The Arizona Supreme Court recently issued an opinion on the scope of the implied warranty of workmanship and habitability (the “implied warranty”) in contracts between homebuyers and builder/vendors that provides clear guidance of the law in this area, specifically on the issue of whether the implied warranty can be waived or disclaimed. It is also an interesting and helpful read for those who engage in new home residential sales and real estate transactions generally.
The case: Zambrano v. M & RC, II LLC, 254 Ariz. 53 (2022). The takeaway holding: the implied warranty of workmanship and habitability cannot, under any circumstances, be disclaimed or waived.
From a practice perspective, the foregoing is likely all one needs to ultimately know. However, the majority opinion (authored by Justice Timmer) and the dissent (authored by Justice King, and joined by Justice Bolick) are in these authors’ opinions worth a read for those who want a better understanding of the contours of how “public policy” plays into the analysis of the enforceability of contract terms, especially in the real estate context and even more particularly in connection with contracts for the sale of new homes. The careful analysis of both the majority opinion and the dissent provides an excellent history of the implied warranty, the public policy behind it, and its scope and application in the context of competing public policies, most notably the freedom to contract.
Zambrano involved a buyer (whom the dissent observes was herself a licensed real estate broker) who purchased a new home in a “new subdivision” via a sales contract that included an express warranty from the builder relating to the home. The express warranty (contained in a separate forty-page preprinted form) was to be the “only warranty applicable” to the home. The contract further clarified that the buyer was expressly disclaiming (and, thus, waiving) the implied warranty. The home subsequently developed alleged “design and construction defects” that were “either time barred or outside the coverage” of the express warranty. The buyer thus filed suit for the alleged defects based on the implied warranty, and the trial court granted summary judgment to the builder based on the buyer’s waiver/disclaimer of the implied warranty in the purchase agreement.
After a thorough analysis of the issues and arguments, the Arizona Supreme Court decided to adopt a bright line rule. It held that the disclaimer—any disclaimer or waiver—of the implied warranty is unenforceable as matter of law—as a matter of public policy and the common law—in Arizona. The Court further held that the implied warranty could not be disclaimed or waived unless and until the Arizona legislature expressly declared it to be a right that buyers could waive or disclaim. The Court concluded that “[e]nforcing the disclaimer and waiver here would grievously injure homebuyers and the public welfare as doing so would likely spell the end of the implied warranty . . . .” The Court acknowledged that it had “considered leaving open the possibility that a sophisticated homebuyer in some settings could negotiate to waive the implied warranty,” but rejected “that idea.” The Court observed that “it would be next to impossible for courts to decide whether a homebuyer was sophisticated enough” and the Court nevertheless concluded that “[e]ven sophisticated homebuyers need the protection offered by the implied warranty.”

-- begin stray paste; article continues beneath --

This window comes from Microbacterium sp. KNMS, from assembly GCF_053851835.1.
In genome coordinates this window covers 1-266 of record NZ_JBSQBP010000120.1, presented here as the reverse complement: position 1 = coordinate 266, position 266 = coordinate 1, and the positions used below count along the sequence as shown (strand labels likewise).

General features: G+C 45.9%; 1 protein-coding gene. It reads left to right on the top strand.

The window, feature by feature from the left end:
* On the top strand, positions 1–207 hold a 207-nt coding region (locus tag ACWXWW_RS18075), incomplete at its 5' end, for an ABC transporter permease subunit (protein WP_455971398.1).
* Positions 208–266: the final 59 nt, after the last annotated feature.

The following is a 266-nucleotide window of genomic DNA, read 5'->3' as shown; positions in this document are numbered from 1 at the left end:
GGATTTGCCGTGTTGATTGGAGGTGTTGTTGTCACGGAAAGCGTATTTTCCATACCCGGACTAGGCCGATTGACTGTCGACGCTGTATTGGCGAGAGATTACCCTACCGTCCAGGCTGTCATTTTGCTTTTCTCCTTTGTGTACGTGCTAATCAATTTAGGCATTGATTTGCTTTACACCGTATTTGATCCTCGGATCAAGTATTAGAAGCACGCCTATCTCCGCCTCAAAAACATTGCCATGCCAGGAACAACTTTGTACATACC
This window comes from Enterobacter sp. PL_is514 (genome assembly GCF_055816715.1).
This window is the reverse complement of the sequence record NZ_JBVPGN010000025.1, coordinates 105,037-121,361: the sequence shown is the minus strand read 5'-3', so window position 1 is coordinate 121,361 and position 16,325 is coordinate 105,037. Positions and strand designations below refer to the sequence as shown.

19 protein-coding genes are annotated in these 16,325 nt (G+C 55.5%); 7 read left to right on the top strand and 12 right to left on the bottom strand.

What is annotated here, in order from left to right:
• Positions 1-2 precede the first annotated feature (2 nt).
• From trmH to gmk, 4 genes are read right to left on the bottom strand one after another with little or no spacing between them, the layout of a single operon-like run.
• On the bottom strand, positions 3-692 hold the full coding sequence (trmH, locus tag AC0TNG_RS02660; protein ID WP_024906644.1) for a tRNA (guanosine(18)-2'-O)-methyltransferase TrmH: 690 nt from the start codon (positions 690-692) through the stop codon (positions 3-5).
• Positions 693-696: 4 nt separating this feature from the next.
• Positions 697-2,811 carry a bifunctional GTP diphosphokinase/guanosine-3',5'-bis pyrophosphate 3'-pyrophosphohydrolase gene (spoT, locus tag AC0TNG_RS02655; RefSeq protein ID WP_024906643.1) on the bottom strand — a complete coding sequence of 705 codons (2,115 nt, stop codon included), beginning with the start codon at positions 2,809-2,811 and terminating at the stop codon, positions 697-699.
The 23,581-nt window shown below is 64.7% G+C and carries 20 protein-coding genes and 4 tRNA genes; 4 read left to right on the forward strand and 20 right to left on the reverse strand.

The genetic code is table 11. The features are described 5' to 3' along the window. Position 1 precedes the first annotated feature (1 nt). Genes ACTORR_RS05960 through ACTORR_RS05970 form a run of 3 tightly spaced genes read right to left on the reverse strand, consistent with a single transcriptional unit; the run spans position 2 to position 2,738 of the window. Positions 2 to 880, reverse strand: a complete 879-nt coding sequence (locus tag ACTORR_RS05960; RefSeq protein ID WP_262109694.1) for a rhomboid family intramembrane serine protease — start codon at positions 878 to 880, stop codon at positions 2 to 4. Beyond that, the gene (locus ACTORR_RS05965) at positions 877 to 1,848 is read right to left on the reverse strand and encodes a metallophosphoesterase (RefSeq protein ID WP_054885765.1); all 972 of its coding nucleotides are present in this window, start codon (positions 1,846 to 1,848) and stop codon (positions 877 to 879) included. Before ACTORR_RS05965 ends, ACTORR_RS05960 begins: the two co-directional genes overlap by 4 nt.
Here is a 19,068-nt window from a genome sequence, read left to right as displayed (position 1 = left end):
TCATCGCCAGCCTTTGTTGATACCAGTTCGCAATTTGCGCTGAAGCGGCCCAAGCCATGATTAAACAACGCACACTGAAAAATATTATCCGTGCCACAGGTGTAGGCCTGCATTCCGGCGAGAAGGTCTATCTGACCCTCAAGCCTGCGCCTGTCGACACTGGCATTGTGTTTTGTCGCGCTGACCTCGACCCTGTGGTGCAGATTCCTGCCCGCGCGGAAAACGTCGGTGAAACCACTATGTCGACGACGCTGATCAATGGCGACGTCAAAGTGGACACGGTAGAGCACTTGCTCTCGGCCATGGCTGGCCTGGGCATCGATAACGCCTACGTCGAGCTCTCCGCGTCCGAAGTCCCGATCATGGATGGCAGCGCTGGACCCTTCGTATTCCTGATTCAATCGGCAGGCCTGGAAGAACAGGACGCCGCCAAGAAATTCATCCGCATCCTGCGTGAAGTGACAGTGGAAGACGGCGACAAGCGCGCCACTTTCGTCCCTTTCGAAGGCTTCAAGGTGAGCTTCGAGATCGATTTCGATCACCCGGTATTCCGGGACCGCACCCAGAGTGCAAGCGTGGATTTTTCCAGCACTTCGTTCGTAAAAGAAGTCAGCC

The dissent took issue with this analysis and, in particular, the Court’s bright line rule. Relying on the long-established public policy behind the freedom to contract, among other things, the dissent appeared troubled by the Court’s intrusion into “the parties’ ability to determine their own best interests” in the contractual context, and in particular when parties agree to an express warranty in lieu of the implied warranty. The dissent, for example, listed hypotheticals that it believed should not cause concern to anyone, from a public policy perspective or otherwise. For example, a “sophisticated” homebuyer who “seeks to purchase a customized home that presents specific risks for which the homebuyer prefers to negotiate unique coverage in an express warranty,” “a homebuyer who prefers a contractual term that is less protective than the implied warranty as to one section or component of the home, in exchange for greater and broader protection in another area of the home,” and a homebuyer who “negotiate[s] a reduced purchase price in exchange for a warranty more limited than the implied warranty.”
The back and forth between the majority and the dissent on the issues goes on. But ultimately (and unless and until the legislature says otherwise) the law is clear. Caveat vendor: the implied warranty cannot be waived, disclaimed or modified in Arizona under any circumstances.